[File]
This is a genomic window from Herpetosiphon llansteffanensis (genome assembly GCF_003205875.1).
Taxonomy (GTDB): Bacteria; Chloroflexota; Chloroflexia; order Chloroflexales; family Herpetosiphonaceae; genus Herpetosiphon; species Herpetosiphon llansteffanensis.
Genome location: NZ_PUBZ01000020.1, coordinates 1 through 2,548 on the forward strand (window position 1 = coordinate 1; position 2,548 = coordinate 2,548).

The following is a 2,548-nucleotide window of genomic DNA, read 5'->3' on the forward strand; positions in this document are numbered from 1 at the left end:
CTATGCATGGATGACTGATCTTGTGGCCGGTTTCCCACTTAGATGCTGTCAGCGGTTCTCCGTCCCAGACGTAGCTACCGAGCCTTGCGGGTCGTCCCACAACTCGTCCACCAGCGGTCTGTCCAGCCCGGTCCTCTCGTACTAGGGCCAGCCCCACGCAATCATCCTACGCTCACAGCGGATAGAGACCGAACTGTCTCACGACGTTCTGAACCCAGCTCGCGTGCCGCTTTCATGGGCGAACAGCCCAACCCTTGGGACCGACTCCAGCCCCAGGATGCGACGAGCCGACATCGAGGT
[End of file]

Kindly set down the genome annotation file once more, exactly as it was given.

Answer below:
This is a genomic window from Herpetosiphon llansteffanensis (genome assembly GCF_003205875.1).
Taxonomy (GTDB): Bacteria; Chloroflexota; Chloroflexia; order Chloroflexales; family Herpetosiphonaceae; genus Herpetosiphon; species Herpetosiphon llansteffanensis.
Genome location: NZ_PUBZ01000020.1, coordinates 1 through 2,548 on the forward strand (window position 1 = coordinate 1; position 2,548 = coordinate 2,548).

The following is a 2,548-nucleotide window of genomic DNA, read 5'->3' on the forward strand; positions in this document are numbered from 1 at the left end:
CTATGCATGGATGACTGATCTTGTGGCCGGTTTCCCACTTAGATGCTGTCAGCGGTTCTCCGTCCCAGACGTAGCTACCGAGCCTTGCGGGTCGTCCCACAACTCGTCCACCAGCGGTCTGTCCAGCCCGGTCCTCTCGTACTAGGGCCAGCCCCACGCAATCATCCTACGCTCACAGCGGATAGAGACCGAACTGTCTCACGACGTTCTGAACCCAGCTCGCGTGCCGCTTTCATGGGCGAACAGCCCAACCCTTGGGACCGACTCCAGCCCCAGGATGCGACGAGCCGACATCGAGGT